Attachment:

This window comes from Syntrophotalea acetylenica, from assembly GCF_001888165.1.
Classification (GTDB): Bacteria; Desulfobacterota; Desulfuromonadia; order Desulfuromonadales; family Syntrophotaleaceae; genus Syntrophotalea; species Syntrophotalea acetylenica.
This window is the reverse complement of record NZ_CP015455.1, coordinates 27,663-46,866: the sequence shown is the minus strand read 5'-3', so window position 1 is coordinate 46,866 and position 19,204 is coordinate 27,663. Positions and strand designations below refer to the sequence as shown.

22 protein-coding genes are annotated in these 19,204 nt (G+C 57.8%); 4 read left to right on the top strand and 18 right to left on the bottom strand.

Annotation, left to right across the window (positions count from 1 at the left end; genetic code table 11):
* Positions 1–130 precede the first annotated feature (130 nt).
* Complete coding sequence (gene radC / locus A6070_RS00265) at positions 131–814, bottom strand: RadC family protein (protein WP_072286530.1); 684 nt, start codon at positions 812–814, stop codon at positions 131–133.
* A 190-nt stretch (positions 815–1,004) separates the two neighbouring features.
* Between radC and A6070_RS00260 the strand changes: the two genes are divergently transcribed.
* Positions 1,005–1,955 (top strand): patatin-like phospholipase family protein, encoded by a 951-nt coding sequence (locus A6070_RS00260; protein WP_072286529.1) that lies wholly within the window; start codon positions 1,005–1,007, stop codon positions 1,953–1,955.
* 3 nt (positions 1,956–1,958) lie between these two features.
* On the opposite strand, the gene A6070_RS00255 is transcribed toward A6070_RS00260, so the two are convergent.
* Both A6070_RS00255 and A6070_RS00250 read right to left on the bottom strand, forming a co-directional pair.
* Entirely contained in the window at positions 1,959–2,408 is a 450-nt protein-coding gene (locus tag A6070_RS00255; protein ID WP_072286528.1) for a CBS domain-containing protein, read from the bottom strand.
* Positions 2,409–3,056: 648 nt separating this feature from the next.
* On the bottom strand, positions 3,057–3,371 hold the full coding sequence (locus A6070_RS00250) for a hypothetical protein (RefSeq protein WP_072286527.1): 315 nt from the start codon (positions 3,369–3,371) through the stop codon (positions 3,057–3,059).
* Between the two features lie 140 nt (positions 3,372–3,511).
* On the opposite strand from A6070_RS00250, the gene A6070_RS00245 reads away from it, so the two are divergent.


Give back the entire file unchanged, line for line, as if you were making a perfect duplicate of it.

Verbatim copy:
This window comes from Syntrophotalea acetylenica, from assembly GCF_001888165.1.
Classification (GTDB): Bacteria; Desulfobacterota; Desulfuromonadia; order Desulfuromonadales; family Syntrophotaleaceae; genus Syntrophotalea; species Syntrophotalea acetylenica.
This window is the reverse complement of record NZ_CP015455.1, coordinates 27,663-46,866: the sequence shown is the minus strand read 5'-3', so window position 1 is coordinate 46,866 and position 19,204 is coordinate 27,663. Positions and strand designations below refer to the sequence as shown.

22 protein-coding genes are annotated in these 19,204 nt (G+C 57.8%); 4 read left to right on the top strand and 18 right to left on the bottom strand.

Annotation, left to right across the window (positions count from 1 at the left end; genetic code table 11):
* Positions 1–130 precede the first annotated feature (130 nt).
* Complete coding sequence (gene radC / locus A6070_RS00265) at positions 131–814, bottom strand: RadC family protein (protein WP_072286530.1); 684 nt, start codon at positions 812–814, stop codon at positions 131–133.
* A 190-nt stretch (positions 815–1,004) separates the two neighbouring features.
* Between radC and A6070_RS00260 the strand changes: the two genes are divergently transcribed.
* Positions 1,005–1,955 (top strand): patatin-like phospholipase family protein, encoded by a 951-nt coding sequence (locus A6070_RS00260; protein WP_072286529.1) that lies wholly within the window; start codon positions 1,005–1,007, stop codon positions 1,953–1,955.
* 3 nt (positions 1,956–1,958) lie between these two features.
* On the opposite strand, the gene A6070_RS00255 is transcribed toward A6070_RS00260, so the two are convergent.
* Both A6070_RS00255 and A6070_RS00250 read right to left on the bottom strand, forming a co-directional pair.
* Entirely contained in the window at positions 1,959–2,408 is a 450-nt protein-coding gene (locus tag A6070_RS00255; protein ID WP_072286528.1) for a CBS domain-containing protein, read from the bottom strand.
* Positions 2,409–3,056: 648 nt separating this feature from the next.
* On the bottom strand, positions 3,057–3,371 hold the full coding sequence (locus A6070_RS00250) for a hypothetical protein (RefSeq protein WP_072286527.1): 315 nt from the start codon (positions 3,369–3,371) through the stop codon (positions 3,057–3,059).
* Between the two features lie 140 nt (positions 3,372–3,511).
* On the opposite strand from A6070_RS00250, the gene A6070_RS00245 reads away from it, so the two are divergent.